Risques pour la biodiversité et évolution du paysage juridique : l'Institut des administrateurs de sociétés cite l'avocate Liane Langstaff (en anglais)

3 minutes de lecture
20 septembre 2023

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Biodiversity is a hot topic right now. The UN Biodiversity Conference ("COP 15") and the Kunming-Montreal Global Biodiversity Framework put biodiversity on the global stage last December. Now, the Taskforce on Nature-related Financial Disclosures is set to shake up the corporate world, with a framework to disclose nature-related risks and opportunities.

More fundamentally, these global agreements and disclosure tools reflect something that is increasingly clear to many of us – nature is being stretched to its limits by humans. If ever there was a time to consider how to minimize our impacts and safeguard the natural world, it is now.

However, "biodiversity," species at risk and habitat protection seem, at first blush, to be the purview of governments, park rangers and environmental charities. How are boards and companies expected to manage the risks of biodiversity loss?

A recent article in the Institute of Corporate Directors' Director Journal begins to explore just that. In it, Liane Langstaff, an environmental lawyer in Gowling WLG's Toronto office, highlights how corporations are increasingly adopting a more holistic approach to the management of biodiversity risk – not only within their own operations but also throughout their entire supply chains.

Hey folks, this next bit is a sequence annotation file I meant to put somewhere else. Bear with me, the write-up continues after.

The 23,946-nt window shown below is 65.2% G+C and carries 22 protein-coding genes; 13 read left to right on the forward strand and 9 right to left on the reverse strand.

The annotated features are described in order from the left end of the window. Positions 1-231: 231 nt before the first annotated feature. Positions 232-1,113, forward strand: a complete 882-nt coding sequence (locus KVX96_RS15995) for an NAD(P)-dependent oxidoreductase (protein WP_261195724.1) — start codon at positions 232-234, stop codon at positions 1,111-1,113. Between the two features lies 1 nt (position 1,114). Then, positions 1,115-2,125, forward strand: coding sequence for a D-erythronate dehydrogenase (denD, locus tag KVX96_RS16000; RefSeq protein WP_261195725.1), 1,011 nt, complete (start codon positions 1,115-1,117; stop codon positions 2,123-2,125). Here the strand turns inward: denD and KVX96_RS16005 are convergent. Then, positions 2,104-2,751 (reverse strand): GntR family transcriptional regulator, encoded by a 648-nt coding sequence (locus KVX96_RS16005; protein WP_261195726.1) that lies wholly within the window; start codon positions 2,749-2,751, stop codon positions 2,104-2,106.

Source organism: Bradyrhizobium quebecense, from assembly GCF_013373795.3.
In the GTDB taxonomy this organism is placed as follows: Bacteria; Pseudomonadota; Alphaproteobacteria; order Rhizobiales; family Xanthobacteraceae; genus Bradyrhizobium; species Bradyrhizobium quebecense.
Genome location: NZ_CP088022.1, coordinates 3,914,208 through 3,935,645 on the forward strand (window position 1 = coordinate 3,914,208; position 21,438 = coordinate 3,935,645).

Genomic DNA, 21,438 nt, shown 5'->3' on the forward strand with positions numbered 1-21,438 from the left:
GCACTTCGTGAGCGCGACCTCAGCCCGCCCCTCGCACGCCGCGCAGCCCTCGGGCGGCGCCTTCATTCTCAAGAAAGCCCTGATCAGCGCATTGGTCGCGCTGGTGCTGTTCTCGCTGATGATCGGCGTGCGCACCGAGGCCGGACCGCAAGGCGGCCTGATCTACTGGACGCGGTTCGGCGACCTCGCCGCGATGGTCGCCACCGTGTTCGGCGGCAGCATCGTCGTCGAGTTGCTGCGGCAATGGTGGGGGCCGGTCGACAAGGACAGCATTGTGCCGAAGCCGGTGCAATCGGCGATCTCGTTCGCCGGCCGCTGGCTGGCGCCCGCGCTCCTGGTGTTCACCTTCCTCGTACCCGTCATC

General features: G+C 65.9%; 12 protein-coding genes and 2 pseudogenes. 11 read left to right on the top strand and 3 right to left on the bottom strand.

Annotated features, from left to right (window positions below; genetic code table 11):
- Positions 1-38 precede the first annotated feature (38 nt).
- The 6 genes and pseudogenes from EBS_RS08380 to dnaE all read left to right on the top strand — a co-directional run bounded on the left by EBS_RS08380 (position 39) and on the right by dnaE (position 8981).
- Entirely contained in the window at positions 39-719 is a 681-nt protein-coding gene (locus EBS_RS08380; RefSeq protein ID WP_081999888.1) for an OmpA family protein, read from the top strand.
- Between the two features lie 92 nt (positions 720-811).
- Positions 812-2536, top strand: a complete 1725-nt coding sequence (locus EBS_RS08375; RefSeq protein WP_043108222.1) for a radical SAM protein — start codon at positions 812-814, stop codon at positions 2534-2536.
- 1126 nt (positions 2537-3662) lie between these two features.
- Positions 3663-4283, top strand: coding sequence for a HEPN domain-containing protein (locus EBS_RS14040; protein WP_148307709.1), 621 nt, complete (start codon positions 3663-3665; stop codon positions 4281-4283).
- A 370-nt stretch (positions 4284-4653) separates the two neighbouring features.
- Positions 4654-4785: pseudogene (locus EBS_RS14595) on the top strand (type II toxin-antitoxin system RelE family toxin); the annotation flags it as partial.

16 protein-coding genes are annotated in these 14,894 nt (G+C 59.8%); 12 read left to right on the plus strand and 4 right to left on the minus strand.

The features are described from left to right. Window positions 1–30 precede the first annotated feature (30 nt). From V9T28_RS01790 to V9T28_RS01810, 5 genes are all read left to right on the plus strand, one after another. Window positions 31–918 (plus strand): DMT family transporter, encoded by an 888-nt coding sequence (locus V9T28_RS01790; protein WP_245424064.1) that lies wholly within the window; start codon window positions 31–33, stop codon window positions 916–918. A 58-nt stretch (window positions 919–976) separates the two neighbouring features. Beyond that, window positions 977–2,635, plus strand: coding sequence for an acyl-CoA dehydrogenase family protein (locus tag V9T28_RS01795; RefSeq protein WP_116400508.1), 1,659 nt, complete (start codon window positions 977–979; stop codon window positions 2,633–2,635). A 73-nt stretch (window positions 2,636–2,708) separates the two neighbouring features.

As Langstaff shares, the legal landscape is changing and so is the approach of many organizations:

"Up until now, we've been looking at biodiversity on a project-by-project basis…And what we're seeing now is greater attention to strategic biodiversity risk, and not just on a project-by-project basis, and not just in those typical sectors. So, I think this is where Canadian business is going. We're starting to look at material biodiversity impacts and dependencies on other sectors that we wouldn't have typically considered in the past."

For example, construction companies look at where they purchase wood, battery businesses consider where their minerals come from, and food and beverage producers check if their palm oil is causing deforestation.

There is good reason to ask these questions, as Langstaff expects the next frontier of biodiversity litigation to focus on business supply chains.

Ultimately, we are seeing shifting tides. After COP15, Langstaff noticed a greater emphasis on biodiversity enhancement versus preservation:

"We've always focused on, 'thou shalt not kill' a species but I think the next stage is a recognition that we've lost a lot of species and habitats already, so what are you doing as a business to restore, to be a good corporate steward, but also, to think strategically so that you are furthering the ecosystem services you need for your business?"

For more insights, see Prasanthi Vasanthakumar's article in the Institute of Corporate Directors, Director Journal, July-August 2023.

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